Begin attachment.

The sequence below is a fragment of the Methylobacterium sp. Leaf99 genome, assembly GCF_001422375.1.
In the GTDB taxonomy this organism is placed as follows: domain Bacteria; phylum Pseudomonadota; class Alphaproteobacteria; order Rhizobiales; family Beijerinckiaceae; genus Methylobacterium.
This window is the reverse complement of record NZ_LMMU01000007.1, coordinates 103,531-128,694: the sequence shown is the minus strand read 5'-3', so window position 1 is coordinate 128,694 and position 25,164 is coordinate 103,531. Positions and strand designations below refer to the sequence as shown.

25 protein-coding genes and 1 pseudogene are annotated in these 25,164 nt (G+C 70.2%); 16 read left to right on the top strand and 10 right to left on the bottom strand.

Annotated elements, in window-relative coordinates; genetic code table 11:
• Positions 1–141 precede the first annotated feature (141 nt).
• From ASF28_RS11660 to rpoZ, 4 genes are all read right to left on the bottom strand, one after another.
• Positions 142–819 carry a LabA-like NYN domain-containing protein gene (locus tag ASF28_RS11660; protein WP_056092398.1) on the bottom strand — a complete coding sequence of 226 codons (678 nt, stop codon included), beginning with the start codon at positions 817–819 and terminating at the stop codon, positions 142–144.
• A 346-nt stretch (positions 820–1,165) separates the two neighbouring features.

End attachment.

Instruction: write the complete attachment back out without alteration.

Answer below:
The sequence below is a fragment of the Methylobacterium sp. Leaf99 genome, assembly GCF_001422375.1.
In the GTDB taxonomy this organism is placed as follows: domain Bacteria; phylum Pseudomonadota; class Alphaproteobacteria; order Rhizobiales; family Beijerinckiaceae; genus Methylobacterium.
This window is the reverse complement of record NZ_LMMU01000007.1, coordinates 103,531-128,694: the sequence shown is the minus strand read 5'-3', so window position 1 is coordinate 128,694 and position 25,164 is coordinate 103,531. Positions and strand designations below refer to the sequence as shown.

25 protein-coding genes and 1 pseudogene are annotated in these 25,164 nt (G+C 70.2%); 16 read left to right on the top strand and 10 right to left on the bottom strand.

Annotated elements, in window-relative coordinates; genetic code table 11:
• Positions 1–141 precede the first annotated feature (141 nt).
• From ASF28_RS11660 to rpoZ, 4 genes are all read right to left on the bottom strand, one after another.
• Positions 142–819 carry a LabA-like NYN domain-containing protein gene (locus tag ASF28_RS11660; protein WP_056092398.1) on the bottom strand — a complete coding sequence of 226 codons (678 nt, stop codon included), beginning with the start codon at positions 817–819 and terminating at the stop codon, positions 142–144.
• A 346-nt stretch (positions 820–1,165) separates the two neighbouring features.